A Motor Courtship - Poem by Banjo Paterson
Into her presence he gaily pranced,
A very fat spark, and a bit advanced.
With a Samson tread on the earth he trod,
He was stayed and gaitered, and fifty odd.
And she was a tulip just unfurled,
The sweetest thing in the motor world.
Her body was one of which poets dreamed;
Eighteen -- twenty, or so she seemed.
Her air was haughty, her spirit proud,
But properly governed, as all allowed.
"Pity," he said, "my sad condition;
My heart's in a state of advanced ignition.
"Ask me to do some desperate deed,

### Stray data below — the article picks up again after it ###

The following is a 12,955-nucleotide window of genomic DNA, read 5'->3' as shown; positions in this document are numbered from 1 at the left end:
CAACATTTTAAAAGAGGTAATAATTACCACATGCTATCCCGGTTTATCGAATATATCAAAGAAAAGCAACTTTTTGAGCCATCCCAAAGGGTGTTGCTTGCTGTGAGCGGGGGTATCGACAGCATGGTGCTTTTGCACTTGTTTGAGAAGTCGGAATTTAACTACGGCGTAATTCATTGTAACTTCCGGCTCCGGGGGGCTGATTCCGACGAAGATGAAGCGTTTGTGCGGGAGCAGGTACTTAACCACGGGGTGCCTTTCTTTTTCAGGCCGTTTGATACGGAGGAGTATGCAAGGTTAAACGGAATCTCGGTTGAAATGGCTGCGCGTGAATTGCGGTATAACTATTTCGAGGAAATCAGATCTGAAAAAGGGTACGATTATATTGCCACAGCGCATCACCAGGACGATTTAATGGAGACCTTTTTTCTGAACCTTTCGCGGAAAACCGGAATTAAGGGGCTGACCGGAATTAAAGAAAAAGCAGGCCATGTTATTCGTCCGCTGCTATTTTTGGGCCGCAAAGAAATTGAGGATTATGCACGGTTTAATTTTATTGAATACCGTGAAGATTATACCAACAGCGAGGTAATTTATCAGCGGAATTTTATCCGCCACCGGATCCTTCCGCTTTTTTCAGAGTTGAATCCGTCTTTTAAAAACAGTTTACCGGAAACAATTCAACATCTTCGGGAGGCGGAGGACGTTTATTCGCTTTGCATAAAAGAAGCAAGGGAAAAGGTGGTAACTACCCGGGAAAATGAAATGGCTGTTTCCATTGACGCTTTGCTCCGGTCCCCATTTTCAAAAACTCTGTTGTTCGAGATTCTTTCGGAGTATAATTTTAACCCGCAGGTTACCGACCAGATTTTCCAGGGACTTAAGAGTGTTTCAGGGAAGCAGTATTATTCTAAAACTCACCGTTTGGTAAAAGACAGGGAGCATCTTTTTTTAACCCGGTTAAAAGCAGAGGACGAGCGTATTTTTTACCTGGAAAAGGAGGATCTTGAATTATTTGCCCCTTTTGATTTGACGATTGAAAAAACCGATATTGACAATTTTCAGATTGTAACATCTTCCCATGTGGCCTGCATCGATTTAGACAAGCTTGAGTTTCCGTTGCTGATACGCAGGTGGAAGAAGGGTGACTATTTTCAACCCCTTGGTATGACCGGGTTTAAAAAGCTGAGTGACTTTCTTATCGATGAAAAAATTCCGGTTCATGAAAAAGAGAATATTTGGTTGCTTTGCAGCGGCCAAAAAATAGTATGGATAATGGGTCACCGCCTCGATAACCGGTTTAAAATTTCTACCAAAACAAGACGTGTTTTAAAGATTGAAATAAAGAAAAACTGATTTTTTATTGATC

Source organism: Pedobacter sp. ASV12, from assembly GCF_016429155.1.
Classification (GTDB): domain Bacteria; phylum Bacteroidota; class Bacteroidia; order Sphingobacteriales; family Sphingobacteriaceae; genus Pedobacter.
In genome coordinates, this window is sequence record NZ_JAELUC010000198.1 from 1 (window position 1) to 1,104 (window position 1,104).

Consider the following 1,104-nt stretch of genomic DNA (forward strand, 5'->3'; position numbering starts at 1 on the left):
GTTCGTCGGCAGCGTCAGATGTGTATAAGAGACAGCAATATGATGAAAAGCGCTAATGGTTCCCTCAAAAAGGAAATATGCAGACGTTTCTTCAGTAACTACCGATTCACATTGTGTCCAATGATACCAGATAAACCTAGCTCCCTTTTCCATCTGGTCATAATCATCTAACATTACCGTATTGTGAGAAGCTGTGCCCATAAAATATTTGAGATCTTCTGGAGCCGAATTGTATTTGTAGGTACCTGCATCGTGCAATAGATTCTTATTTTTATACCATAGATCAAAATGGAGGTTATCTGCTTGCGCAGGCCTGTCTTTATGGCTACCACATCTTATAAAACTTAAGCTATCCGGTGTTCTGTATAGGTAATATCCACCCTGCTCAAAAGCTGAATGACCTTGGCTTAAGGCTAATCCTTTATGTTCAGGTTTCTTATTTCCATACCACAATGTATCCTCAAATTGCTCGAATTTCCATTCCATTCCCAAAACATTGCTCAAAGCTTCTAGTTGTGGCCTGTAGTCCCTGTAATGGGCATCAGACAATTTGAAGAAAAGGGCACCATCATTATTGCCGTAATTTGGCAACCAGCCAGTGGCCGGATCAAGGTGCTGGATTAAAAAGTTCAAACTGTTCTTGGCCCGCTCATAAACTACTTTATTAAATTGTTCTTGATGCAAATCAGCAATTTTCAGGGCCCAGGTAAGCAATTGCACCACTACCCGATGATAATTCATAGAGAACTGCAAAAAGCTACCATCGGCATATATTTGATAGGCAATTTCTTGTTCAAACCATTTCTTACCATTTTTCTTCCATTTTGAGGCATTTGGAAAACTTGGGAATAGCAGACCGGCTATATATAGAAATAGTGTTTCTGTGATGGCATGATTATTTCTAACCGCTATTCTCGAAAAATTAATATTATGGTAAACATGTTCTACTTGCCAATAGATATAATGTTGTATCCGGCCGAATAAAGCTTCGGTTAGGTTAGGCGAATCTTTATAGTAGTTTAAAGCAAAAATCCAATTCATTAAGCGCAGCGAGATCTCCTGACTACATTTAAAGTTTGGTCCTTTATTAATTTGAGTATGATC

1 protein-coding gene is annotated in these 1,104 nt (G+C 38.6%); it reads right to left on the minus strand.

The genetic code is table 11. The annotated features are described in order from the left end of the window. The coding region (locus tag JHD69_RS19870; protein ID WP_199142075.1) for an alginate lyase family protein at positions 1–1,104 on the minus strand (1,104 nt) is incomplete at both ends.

And I'll do it at once at my topmost speed."
"Sir," said the maiden, "pray be seated;
I fear from your bearing you're somewhat heated.
"And I trust that a timely lubrication
Of throttle will cool your circulation."
As a well-made mixture she indicated,
With joy and gladness he radiated.
"Oh, come," said he, "in this soft spring weather,
Let us run over the world together!"
But she slipped his clutch with a gesture mocking,
"Your heart," she said; "I can hear it knocking.
"You haven't the gear at my pace to last;
Both men and motors -- I like them fast.
"And I think that in me you have missed your mission;
You are only an old-style tube-ignition!"
With a sidelong motion he left the place;
For weal or woe he was off his base.
He drove his car to the cliffs of Dover,
Made one short circuit and ran her over.
And the stormy Petrol her rest is taking,
Where only the wild waves do the "braking".
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